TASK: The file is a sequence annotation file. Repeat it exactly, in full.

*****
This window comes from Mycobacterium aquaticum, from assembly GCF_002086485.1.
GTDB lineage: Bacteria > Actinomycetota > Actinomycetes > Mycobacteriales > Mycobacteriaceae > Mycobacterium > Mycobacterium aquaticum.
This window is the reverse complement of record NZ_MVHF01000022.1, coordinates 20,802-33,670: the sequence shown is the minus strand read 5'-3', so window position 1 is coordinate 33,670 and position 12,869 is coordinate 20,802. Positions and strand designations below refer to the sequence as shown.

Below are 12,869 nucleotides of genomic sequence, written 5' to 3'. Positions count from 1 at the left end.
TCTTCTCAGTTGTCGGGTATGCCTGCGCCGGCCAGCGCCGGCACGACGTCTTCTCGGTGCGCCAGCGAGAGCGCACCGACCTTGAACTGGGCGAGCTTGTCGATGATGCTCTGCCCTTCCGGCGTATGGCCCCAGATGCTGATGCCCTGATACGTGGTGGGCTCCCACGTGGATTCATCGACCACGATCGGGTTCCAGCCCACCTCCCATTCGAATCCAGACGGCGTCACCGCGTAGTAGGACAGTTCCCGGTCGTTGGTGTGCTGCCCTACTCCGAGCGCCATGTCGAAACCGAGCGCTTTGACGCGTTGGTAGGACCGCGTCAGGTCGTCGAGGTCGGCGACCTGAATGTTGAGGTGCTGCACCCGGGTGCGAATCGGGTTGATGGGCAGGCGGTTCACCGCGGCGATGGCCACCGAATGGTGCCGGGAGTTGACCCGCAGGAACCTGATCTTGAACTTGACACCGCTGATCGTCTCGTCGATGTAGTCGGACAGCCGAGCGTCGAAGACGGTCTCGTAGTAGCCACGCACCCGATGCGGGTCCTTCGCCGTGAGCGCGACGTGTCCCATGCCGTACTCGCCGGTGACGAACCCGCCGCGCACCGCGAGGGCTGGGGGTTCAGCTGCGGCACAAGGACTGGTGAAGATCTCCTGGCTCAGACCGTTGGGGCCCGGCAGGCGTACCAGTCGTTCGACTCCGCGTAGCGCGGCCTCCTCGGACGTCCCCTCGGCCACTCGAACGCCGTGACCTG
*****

This window comes from Mycobacterium aquaticum, from assembly GCF_002086485.1.
GTDB lineage: Bacteria > Actinomycetota > Actinomycetes > Mycobacteriales > Mycobacteriaceae > Mycobacterium > Mycobacterium aquaticum.
This window is the reverse complement of record NZ_MVHF01000022.1, coordinates 20,802-33,670: the sequence shown is the minus strand read 5'-3', so window position 1 is coordinate 33,670 and position 12,869 is coordinate 20,802. Positions and strand designations below refer to the sequence as shown.

Below are 12,869 nucleotides of genomic sequence, written 5' to 3'. Positions count from 1 at the left end.
TCTTCTCAGTTGTCGGGTATGCCTGCGCCGGCCAGCGCCGGCACGACGTCTTCTCGGTGCGCCAGCGAGAGCGCACCGACCTTGAACTGGGCGAGCTTGTCGATGATGCTCTGCCCTTCCGGCGTATGGCCCCAGATGCTGATGCCCTGATACGTGGTGGGCTCCCACGTGGATTCATCGACCACGATCGGGTTCCAGCCCACCTCCCATTCGAATCCAGACGGCGTCACCGCGTAGTAGGACAGTTCCCGGTCGTTGGTGTGCTGCCCTACTCCGAGCGCCATGTCGAAACCGAGCGCTTTGACGCGTTGGTAGGACCGCGTCAGGTCGTCGAGGTCGGCGACCTGAATGTTGAGGTGCTGCACCCGGGTGCGAATCGGGTTGATGGGCAGGCGGTTCACCGCGGCGATGGCCACCGAATGGTGCCGGGAGTTGACCCGCAGGAACCTGATCTTGAACTTGACACCGCTGATCGTCTCGTCGATGTAGTCGGACAGCCGAGCGTCGAAGACGGTCTCGTAGTAGCCACGCACCCGATGCGGGTCCTTCGCCGTGAGCGCGACGTGTCCCATGCCGTACTCGCCGGTGACGAACCCGCCGCGCACCGCGAGGGCTGGGGGTTCAGCTGCGGCACAAGGACTGGTGAAGATCTCCTGGCTCAGACCGTTGGGGCCCGGCAGGCGTACCAGTCGTTCGACTCCGCGTAGCGCGGCCTCCTCGGACGTCCCCTCGGCCACTCGAACGCCGTGACCTG